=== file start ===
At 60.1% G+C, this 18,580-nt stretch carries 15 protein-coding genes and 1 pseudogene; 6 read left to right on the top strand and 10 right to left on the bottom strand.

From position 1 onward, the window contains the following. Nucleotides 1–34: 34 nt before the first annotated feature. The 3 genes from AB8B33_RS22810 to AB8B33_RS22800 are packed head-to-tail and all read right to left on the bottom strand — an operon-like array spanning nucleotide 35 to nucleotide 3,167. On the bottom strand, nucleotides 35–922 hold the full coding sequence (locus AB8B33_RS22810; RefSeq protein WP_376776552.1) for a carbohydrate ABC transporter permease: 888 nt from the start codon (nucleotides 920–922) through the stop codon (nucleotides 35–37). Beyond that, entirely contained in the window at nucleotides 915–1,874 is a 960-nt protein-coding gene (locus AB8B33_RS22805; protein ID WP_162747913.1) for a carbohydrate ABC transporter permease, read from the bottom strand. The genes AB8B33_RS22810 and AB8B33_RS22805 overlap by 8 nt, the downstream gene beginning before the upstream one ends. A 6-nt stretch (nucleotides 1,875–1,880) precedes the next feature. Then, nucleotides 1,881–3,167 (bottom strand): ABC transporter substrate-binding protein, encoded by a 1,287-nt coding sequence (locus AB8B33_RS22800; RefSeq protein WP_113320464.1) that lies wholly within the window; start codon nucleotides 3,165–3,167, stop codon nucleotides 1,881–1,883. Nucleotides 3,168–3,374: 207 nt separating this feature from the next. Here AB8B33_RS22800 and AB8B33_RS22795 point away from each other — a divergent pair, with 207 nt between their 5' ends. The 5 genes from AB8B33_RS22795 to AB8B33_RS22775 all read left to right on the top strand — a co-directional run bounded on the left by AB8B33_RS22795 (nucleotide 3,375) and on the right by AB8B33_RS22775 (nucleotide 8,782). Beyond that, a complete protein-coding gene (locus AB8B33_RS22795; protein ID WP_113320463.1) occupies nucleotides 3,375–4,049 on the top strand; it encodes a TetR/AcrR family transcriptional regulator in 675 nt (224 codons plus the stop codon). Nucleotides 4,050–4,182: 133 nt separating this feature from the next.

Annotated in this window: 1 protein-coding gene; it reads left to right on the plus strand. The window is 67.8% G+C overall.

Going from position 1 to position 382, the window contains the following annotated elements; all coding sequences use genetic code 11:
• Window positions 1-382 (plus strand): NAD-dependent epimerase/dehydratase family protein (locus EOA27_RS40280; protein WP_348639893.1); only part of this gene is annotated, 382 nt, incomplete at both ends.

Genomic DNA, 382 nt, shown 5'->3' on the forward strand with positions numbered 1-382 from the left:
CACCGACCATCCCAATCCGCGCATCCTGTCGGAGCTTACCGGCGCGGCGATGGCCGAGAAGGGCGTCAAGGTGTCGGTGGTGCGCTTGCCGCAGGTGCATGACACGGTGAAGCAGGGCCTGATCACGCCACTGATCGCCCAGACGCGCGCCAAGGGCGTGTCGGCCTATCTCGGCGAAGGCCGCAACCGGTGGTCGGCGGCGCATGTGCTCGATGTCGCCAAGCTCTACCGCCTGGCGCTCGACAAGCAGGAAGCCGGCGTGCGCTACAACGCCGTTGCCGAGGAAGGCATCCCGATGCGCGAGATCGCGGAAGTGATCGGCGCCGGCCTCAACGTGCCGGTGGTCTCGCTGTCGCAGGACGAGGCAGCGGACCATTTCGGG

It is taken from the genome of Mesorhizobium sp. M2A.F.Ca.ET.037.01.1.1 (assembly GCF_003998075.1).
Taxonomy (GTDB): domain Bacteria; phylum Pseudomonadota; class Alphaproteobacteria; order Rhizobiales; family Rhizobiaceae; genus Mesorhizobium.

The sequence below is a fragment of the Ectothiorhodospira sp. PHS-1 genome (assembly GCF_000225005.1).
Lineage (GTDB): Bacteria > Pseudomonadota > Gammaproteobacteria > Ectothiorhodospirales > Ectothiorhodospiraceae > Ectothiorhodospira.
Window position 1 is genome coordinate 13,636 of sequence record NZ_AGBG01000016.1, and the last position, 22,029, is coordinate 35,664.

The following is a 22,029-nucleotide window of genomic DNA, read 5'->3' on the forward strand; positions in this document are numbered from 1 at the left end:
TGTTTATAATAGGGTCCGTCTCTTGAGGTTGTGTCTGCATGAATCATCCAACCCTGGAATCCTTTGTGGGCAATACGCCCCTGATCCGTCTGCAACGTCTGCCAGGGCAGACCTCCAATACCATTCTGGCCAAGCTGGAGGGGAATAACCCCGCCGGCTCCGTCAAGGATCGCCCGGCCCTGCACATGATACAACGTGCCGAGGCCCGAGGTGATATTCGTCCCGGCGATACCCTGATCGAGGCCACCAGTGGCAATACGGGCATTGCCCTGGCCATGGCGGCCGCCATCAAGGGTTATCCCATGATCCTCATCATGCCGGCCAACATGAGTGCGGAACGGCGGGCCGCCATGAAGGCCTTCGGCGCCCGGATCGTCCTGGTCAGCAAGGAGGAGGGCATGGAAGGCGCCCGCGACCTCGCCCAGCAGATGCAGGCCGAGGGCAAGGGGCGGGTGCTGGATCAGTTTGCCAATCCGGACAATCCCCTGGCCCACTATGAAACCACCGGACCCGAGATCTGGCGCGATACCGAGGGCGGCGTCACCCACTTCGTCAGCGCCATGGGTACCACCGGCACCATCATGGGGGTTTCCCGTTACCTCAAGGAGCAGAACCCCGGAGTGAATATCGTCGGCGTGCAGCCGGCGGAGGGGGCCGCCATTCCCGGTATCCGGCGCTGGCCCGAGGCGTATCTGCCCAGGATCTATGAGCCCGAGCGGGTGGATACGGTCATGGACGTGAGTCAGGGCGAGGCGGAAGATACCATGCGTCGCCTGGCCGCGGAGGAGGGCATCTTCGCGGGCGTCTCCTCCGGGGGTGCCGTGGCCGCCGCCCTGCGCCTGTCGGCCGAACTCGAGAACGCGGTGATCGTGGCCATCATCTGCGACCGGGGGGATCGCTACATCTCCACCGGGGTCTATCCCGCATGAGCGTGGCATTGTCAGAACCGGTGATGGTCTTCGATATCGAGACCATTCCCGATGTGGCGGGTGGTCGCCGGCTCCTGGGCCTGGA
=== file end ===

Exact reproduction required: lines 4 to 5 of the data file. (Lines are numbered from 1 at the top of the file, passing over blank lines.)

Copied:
Going from position 1 to position 382, the window contains the following annotated elements; all coding sequences use genetic code 11:
• Window positions 1-382 (plus strand): NAD-dependent epimerase/dehydratase family protein (locus EOA27_RS40280; protein WP_348639893.1); only part of this gene is annotated, 382 nt, incomplete at both ends.